The Rebirth of Learning and the Reformation: Erasmus vs. Luther on Education
- K. Sikkema

Canadian Reformed teachers met for their annual convention on November 9 and 10, 2000, in Maranatha-Emmanuel Christian Schools in Fergus. After the official opening, Dr. Riemer Faber of the University of Waterloo received the floor to present his paper, in which he effectively contrasted the views of Erasmus (1466-1536) and Luther (1483-1546) on the need for schools and pedagogy. The speech also illustrated that ‘one’s anthropology cannot be divorced from theology,’ and Dr. Faber encouraged us to reflect on how this would make a difference in our daily practice. In this summary of the address [1] , quotes from Erasmus and Luther are italicized.

A Teachers’ Convention is a time to reflect on our practice: what makes our teaching, our methods, our manners, and our style distinctly reformed? It is well to consider the contributions of the early reformation when pondering these questions. The sixteenth century started with poor-quality schools dominated by the Roman Catholic Church, and an emerging economy in which people were encouraged to learn a trade and make money. Many parents withdrew their children from the schools to pursue a trade. Both Erasmus (the famous ‘Christian humanist’ of Rotterdam) and Luther (the Reformer from Wittenberg) deplored this development, and set out to answer fundamental questions about proper education. Dr. Faber then explored the answers Erasmus and Luther gave to these questions:

1. What is the proper definition of Christian Education?

2. What is the necessity of Christian Education?

3. What is the biblical view of teacher and student?

4. What are the best methods to employ?

5. What are the goals of Christian education?


1. "Erasmus laid the egg that Luther hatched" , in that his thinking anticipated that of the reformers. Centuries of custom had obscured the Bible and the faith of the individual believer. Erasmus therefore advocated a return to the sources: the Bible to learn a holy life, and the Greek and Roman Classics for culture. To Erasmus, the Bible and the Classics were two sides of the same coin, and he thus strove for a combination of Christianity and humanism. This is reflected in Erasmus’ definition of education, in which the forming of an upright moral character was first, and humanistic goals (responsibility, career and life skills) followed: "The task of fashioning the young is made up of many parts, the first and consequently the most important part of which consists of implanting the seeds of piety in the tender heart; the second in instilling a love for, and thorough knowledge of, the liberal arts; the third in giving instructions in the duties of life; the fourth in training in good manners right from the very earliest years."

2. To Erasmus, education was necessary, lest barbarism replace civilization. "Remember that a man without education has no humanity at all; that man’s life is a fleeting thing; that youth is an easy prey to sin; that adulthood is afflicted with numerous cares; and that old age, which few are permitted to reach, is barren and sterile. [...] you will not allow your child [...] to waste any portion of his existence during which he may gather resources that will greatly benefit his entire life and keep it from evil." To Erasmus, education nurtures our very being and sets us apart from other creatures: people act from reason, and animals from instinct. Therefore, reason must be developed by education. Also, learning is expected to overcome the hardship of life. Erasmus preferred to focus on the value learning has to this earthly life, and not to eternal life.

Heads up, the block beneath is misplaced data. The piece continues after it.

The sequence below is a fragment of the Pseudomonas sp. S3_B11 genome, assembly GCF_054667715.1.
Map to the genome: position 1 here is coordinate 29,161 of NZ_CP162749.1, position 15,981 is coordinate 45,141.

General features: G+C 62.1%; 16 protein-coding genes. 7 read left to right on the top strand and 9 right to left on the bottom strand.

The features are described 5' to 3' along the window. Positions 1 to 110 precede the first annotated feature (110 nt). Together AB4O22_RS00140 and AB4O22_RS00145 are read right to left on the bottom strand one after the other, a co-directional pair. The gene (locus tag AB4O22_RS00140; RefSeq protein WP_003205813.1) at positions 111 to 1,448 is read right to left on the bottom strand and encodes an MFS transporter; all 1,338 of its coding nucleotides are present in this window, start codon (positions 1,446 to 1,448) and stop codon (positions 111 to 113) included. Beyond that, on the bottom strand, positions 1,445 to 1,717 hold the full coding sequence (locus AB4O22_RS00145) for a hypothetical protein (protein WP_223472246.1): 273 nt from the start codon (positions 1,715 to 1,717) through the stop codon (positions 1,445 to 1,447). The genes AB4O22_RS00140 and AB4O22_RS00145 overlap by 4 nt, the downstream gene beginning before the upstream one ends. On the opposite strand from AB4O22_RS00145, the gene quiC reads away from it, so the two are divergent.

3. While Luther took his starting point in the depravity of man, Erasmus started with the goodness of the teacher and the student. Erasmus believed that a child’s mind must be instructed before it gets corrupted. The child’s mind is receptive, pliable, and capable to take on any form, even (if well-fashioned by proper education) a god-like nature. To Erasmus, the seeds for life were implanted in us ‘by nature’, and teachers only need to put in a good effort to make it sprout and grow: "Every living creature learns very easily how to carry out its own functions; so also every human being can be taught virtue without any great hardship. The seeds that nature has implanted in us to attain this goal are bursting with life; the only thing that is required, in addition to this natural inclination, is the effort of a dedicated teacher." Erasmus believed that teachers were more important than school systems, as the Bible also speaks more about teachers than about a school system. With a reference to Matthew 17:5, Erasmus posed Jesus as the best model for all teachers, in whom they should see the example of patience, gentleness, and encouragement. Erasmus made the teachings of Christ the objective of all learning, and even infants must be taught the gospel. Yet, Erasmus did not stress Christ’s atonement for our sins.

4. To Erasmus, classical antiquity showed the best method for teaching. He believed that old Greek and Roman intellectual and cultural ideals could be integrated with Christian ideals. "There is no branch of knowledge, whether military, agricultural, musical, or architectural, which is not useful for those who have undertaken an exposition of the ancient poets or orators," he said about the value of humanistic education. A careful selection of pagan writings can even help to live a holy life: "I would not want you to imbibe pagan morals together with pagan writings. On the other hand, you will find many things there which are conducive to a holy life, and the good precepts of a pagan author should not be rejected..." Luther would differ here, but Erasmus saw Christianity as the best culmination of Greek and Roman accomplishments. In fact, he believed that antiquity should help in the interpretation of the Bible.